The Sociologist and the Historian
The Sociologist and the Historian
My first impression on reading these interviews conducted with Pierre Bourdieu in 1988 was to find him just as he had remained in my memory from these five broadcasts: energetic, humorous, impassioned. The merit of this little book, I believe, is that his way of thinking can be followed particularly closely in this lively exchange, freed from the shrouds that sometimes cover it, whether the magisterial authority conferred by his chair at the Collège de France 1 or the polemical debates of the sociologist deeply engaged in his era. Without obscuring the continuity and coherence of a work based from its beginnings on the same categories of analysis and the same demand for critical clarity, these five interviews introduce us to a rather different Bourdieu, less imprisoned by the roles that he subsequently chose, or that were imposed on him. A Bourdieu joyful, vivacious, ironic with others but also with himself; a Bourdieu confident about the scientific breaks that his work effected, but also ever ready for dialogue with other disciplines and other approaches.
These conversations should not be read without recalling the difference in time; rather, their specific date should be borne in mind. In 1987, France Culture, of which Jean-Marie Borzeix 2 was then director, wanted to include Bourdieu in its series À voix nue ('With Bare Voice'). If the choice of his interlocutor fell on a historian who was neither a beginner nor one of the most visible, this was certainly because the admiration and intellectual friendship that I felt for Bourdieu had already been expressed by his presence on several of the programmes I produced - and still produce - one Monday a month for Les lundis de l'histoire . 3 One programme, devoted to his two books that appeared within a short timespan - La Distinction and Le Sens pratique 4 - had him in dialogue with Patrick Fridenson and Georges Duby, with whom he enjoyed a bond of mutual esteem. 5 This remains for me one of the strongest memories of these broadcasts. At a time when Distinction had been the target of fierce attacks from certain historians, who either could not understand it or did so all too well, this exchange showed, conversely, that both historian and sociologist had to understand struggles over classification as being just as real as class struggles (if indeed they could be separated from one another), and that conflicting representations of the social world produced it at the same time as they expressed it.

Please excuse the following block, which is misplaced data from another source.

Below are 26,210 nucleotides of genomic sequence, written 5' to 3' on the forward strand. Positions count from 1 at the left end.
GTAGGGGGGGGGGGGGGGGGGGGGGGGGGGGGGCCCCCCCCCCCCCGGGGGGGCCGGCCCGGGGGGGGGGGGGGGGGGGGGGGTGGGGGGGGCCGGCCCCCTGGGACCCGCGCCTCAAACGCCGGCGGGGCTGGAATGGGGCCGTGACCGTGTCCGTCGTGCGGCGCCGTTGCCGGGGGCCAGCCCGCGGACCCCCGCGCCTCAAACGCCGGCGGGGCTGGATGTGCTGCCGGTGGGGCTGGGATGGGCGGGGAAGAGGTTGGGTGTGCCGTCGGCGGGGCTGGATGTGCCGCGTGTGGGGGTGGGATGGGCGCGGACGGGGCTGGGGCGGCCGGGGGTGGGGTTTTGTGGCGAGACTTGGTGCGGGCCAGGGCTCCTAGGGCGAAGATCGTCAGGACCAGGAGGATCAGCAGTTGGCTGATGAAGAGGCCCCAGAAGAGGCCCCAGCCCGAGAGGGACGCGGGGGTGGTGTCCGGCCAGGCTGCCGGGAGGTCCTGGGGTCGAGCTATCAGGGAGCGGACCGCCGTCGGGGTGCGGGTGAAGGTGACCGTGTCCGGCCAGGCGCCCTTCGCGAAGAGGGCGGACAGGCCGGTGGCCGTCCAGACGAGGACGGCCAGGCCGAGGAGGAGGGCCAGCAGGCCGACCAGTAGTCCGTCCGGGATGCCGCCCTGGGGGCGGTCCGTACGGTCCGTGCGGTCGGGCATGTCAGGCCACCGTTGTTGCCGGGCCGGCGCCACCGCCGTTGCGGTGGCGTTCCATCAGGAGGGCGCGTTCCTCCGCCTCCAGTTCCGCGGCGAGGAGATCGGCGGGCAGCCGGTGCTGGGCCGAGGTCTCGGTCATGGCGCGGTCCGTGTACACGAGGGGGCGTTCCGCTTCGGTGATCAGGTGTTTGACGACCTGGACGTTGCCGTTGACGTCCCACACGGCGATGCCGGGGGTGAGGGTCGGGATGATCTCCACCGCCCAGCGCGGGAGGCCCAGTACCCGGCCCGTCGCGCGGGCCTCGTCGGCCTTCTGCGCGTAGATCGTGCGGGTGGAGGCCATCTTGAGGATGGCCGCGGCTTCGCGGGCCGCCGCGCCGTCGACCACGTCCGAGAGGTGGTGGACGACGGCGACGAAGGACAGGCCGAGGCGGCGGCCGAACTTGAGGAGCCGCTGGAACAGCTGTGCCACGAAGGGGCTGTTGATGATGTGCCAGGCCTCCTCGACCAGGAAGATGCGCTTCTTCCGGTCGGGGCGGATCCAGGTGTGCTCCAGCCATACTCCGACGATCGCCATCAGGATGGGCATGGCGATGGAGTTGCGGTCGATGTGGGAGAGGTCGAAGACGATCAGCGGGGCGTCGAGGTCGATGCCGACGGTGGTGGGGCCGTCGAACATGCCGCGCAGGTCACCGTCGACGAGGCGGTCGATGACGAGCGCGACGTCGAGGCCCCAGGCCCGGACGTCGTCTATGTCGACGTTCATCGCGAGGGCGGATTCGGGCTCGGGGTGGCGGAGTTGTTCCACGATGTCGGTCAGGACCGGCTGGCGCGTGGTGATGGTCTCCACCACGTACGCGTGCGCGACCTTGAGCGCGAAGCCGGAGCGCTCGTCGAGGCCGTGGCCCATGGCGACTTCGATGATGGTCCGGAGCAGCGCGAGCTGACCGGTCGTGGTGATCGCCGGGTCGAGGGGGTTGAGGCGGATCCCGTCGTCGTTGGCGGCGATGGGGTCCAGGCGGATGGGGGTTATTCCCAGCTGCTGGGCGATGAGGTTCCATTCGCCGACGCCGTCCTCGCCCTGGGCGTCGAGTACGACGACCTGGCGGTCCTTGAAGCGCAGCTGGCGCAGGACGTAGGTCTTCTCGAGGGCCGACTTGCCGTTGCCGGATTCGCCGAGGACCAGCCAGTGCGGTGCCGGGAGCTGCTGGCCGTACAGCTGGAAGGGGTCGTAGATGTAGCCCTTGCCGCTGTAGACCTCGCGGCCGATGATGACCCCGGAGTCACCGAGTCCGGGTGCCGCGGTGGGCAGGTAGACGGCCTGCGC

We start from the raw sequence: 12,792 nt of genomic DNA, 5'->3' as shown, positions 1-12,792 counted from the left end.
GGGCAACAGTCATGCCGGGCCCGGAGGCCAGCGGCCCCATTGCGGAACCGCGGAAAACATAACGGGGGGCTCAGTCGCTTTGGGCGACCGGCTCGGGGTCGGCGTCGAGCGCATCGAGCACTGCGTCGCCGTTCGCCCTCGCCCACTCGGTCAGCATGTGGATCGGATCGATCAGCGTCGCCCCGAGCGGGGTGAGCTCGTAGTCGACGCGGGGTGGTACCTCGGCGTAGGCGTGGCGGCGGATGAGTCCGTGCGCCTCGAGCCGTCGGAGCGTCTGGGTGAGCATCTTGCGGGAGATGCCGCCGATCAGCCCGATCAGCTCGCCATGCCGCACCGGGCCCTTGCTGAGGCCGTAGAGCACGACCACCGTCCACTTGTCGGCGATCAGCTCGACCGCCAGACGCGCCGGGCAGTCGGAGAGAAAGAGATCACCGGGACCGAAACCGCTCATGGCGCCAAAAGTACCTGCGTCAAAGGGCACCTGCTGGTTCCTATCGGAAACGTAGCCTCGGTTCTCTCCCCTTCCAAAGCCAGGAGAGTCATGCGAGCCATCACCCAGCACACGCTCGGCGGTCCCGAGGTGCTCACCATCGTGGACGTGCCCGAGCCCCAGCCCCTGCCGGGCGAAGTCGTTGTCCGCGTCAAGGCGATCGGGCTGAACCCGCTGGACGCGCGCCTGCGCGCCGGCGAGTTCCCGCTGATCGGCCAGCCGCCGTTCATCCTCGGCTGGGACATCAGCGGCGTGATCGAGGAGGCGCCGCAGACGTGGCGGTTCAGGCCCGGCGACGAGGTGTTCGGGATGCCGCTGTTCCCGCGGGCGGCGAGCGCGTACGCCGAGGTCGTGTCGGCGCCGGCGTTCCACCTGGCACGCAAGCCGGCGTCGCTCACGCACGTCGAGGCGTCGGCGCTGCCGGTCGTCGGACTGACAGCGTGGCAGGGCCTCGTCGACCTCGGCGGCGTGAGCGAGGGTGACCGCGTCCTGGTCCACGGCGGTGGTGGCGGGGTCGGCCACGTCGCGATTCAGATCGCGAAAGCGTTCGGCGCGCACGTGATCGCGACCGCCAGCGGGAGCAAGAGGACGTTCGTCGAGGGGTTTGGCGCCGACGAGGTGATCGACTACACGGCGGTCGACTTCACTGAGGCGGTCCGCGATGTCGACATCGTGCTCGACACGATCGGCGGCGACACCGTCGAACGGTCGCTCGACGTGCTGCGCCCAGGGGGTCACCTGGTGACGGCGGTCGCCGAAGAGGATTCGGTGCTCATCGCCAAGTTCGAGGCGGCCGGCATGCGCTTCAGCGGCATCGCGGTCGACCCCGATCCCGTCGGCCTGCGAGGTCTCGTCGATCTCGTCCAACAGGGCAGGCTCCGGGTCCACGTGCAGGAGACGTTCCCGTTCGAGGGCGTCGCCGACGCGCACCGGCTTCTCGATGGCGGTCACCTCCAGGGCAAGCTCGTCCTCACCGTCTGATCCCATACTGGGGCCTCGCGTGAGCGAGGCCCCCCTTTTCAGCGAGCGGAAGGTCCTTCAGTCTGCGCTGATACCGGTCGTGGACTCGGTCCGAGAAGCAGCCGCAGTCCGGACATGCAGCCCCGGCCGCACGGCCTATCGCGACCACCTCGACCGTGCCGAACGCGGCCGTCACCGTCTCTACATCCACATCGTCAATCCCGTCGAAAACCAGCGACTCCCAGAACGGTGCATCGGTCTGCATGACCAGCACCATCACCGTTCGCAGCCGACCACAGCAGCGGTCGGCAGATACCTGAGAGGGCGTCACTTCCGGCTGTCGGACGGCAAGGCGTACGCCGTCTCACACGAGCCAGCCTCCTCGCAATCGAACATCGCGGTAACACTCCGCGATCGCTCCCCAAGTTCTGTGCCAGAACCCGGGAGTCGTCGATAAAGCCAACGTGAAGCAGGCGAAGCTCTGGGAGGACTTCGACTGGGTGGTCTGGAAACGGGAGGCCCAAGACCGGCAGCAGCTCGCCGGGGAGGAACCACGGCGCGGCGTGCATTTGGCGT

The Bourdieu of 1987 was for many people the author of Distinction . Polemic and media attention to this book had brought the sociologist to the front of the intellectual and public stage. 6 But before the publication of Distinction , Bourdieu already had a long past as a researcher and a strong and substantial body of work, 7 marked by his ethnological publications on Kabylia, 8 his analyses of the French educational system, 9 his collective investigations of the social uses of photography 10 and of museum visiting, 11 and his theoretical reflections on the logics of practice. These main lines in no way exhaust the astounding vitality of a research that was always open to new topics, and that also focused on such varied objects as opinion polls, 12 matrimonial strategies, 13 haute couture, 14 the practices of sports, 15 and the sociology of employers 16 and of French bishops. 17 A number of these analyses, often presented in the form of interviews or lectures, were brought together in a short volume, Questions de sociologie . 18 In the 1980s, three books were milestones in Bourdieu's intellectual development as a sociologist after he had been appointed professor at the Collège de France: in 1982, Ce que parler veut dire ; 19 in 1984, what was undoubtedly the most